This is why I and other members of the Data Coalition signed an open letter to Congress earlier this month calling for action that will make valid, reliable data available through a trusted and robust data infrastructure. To achieve this, the government needs systems and protocols that will protect public health with a data-driven approach to the COVID-19 pandemic. Sadly, that does not fully exist today and is something that CDOs at CDC and other agencies can remedy.
Further action is needed now by Congress on the unanimous recommendations outlined in the 2017 bipartisan U.S. Commission on Evidence-Based Policymaking, which was established to develop a strategy for increasing the availability and use of data in order to build evidence about government programs while protecting privacy and confidentiality.
We also need to rapidly establish a National Secure Data Service, which was recommended by the CEBP but not fully implemented in the Foundations Act. This service would work to improve privacy-protected data sharing for research and enable access to data already collected by the government to understand the impacts of COVID-19 on households. This is essential if we want to understand the impacts of the virus long-term on our economy and population and measure the progress of policies implemented to mitigate its effects.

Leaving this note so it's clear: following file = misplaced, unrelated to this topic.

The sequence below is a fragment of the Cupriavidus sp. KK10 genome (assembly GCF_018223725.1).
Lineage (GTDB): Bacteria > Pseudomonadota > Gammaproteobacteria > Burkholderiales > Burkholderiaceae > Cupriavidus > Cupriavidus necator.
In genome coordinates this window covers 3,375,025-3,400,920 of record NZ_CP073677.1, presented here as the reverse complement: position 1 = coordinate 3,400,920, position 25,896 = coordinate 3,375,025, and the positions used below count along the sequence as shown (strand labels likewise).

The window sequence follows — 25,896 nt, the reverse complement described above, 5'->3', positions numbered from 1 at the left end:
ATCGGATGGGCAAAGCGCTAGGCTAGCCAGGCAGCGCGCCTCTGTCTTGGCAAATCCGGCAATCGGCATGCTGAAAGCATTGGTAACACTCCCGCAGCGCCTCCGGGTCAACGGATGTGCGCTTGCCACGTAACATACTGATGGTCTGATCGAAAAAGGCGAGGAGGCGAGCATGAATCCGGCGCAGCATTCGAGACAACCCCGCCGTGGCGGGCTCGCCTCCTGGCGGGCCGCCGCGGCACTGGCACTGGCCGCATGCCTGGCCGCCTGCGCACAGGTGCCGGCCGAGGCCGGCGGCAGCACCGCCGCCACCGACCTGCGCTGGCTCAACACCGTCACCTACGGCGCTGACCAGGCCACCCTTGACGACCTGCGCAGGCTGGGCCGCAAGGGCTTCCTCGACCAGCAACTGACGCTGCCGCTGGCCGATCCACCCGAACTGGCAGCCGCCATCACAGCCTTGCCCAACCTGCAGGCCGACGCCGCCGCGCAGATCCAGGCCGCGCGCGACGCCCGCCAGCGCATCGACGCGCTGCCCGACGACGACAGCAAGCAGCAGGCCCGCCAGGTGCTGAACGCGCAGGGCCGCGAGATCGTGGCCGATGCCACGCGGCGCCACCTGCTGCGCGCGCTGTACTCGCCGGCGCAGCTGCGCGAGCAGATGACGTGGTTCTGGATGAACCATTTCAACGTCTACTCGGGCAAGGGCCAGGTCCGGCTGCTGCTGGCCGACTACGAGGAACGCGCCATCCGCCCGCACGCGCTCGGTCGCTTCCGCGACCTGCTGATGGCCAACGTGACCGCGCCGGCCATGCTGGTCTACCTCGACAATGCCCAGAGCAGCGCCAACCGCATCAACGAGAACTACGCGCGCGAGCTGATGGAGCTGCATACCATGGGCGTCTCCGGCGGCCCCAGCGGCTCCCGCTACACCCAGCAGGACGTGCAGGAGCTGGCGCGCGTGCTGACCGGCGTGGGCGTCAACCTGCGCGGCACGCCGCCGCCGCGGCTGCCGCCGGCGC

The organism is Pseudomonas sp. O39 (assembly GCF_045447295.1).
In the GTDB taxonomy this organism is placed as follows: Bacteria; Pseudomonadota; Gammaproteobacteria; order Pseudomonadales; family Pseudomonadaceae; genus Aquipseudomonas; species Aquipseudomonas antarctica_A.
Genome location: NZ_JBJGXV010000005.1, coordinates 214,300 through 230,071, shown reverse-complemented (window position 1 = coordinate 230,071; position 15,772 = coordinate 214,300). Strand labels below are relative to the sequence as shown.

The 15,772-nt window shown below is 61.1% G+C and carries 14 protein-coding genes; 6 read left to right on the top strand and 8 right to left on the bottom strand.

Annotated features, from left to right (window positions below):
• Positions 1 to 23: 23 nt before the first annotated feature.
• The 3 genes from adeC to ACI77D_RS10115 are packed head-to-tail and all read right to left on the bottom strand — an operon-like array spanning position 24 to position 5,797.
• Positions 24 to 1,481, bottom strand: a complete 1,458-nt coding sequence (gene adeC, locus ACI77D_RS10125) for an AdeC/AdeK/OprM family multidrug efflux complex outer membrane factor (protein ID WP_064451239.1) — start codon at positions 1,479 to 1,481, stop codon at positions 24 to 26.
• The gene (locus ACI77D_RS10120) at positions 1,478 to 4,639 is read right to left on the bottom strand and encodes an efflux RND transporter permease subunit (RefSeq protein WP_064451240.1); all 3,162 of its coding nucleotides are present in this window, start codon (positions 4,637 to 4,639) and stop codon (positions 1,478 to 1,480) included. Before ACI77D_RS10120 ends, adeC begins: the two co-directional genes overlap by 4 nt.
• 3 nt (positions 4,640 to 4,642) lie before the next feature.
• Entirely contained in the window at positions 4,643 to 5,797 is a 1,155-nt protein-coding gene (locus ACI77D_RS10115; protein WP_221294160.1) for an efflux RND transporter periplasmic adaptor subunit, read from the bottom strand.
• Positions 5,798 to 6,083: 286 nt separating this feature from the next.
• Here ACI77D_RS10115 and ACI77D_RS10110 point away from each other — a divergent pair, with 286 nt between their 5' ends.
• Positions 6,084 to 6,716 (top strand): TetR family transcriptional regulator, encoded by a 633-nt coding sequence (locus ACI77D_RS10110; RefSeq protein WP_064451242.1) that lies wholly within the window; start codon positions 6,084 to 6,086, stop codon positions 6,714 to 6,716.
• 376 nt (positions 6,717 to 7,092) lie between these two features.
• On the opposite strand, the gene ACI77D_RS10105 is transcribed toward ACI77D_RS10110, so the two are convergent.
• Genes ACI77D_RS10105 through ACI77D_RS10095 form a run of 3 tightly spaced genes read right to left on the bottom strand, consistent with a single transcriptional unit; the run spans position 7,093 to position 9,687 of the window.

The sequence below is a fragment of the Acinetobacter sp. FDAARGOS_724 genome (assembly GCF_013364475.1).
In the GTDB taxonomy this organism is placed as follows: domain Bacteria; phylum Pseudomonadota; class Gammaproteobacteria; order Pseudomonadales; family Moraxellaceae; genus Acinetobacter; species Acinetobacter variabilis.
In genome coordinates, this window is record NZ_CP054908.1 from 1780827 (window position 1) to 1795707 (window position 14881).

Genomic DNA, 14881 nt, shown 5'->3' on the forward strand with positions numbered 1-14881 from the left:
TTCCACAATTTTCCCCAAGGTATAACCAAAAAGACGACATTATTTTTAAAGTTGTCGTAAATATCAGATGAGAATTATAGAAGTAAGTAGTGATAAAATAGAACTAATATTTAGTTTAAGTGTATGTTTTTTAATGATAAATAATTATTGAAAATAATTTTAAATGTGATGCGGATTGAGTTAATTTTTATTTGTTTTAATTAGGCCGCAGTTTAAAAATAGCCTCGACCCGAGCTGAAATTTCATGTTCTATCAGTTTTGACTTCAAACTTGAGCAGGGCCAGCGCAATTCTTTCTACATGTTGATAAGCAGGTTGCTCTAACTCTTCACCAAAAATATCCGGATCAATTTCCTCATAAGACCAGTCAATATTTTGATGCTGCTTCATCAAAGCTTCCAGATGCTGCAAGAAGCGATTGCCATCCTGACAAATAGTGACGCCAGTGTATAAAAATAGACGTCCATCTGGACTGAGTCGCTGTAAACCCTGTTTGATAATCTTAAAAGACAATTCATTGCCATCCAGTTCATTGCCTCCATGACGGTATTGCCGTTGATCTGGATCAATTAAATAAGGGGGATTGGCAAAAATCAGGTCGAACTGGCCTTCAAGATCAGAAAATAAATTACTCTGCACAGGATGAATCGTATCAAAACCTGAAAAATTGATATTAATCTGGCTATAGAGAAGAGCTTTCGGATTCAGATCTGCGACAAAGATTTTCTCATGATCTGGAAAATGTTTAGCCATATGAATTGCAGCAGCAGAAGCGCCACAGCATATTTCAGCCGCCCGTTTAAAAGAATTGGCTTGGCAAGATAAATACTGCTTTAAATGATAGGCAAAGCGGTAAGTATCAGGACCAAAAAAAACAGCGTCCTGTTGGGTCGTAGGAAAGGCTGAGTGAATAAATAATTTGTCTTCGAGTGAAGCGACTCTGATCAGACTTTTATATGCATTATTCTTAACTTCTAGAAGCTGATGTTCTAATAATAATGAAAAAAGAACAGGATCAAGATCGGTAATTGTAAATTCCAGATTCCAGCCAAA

Congress must prioritize funding for critical needs in the evidence ecosystem, so agencies can build the capacity and infrastructure for strong data governance, program evaluation and analysis. For example, we must ensure agencies like the National Center for Health Statistics and CDC can collect high-quality data for analyses and report information in near real-time.
Finally, we need government to offer full transparency and accountability, with mechanisms in place to ensure certain data standards are upheld for government spending while building public trust through information that is openly available and accurate.
I have spent my career promoting and highlighting the value of good data. Always important, data more than ever could hold the key to our health and economic welfare. The situation we face is grave – and the decisions we make today, tomorrow and in the months and years to come must be based on good data. As a member and voice in the data community, I’ve been heartened by our industry’s rush to arms during this pandemic.
We have the technology and capacity to uncover new information about COVID-19 daily and in real-time. Now, it is up to our government leaders to ensure that information is accurate, distributed to the people who need it most and able to put the data to work. Bringing good data to the forefront could not be more important than ever for our nation and the entire world. It is our instinct to reach out with a helping hand to those most in need, and I speak on behalf of the whole Informatica family that we are in it together and want to make a big difference.
Amit Walia is chief executive officer of Informatica.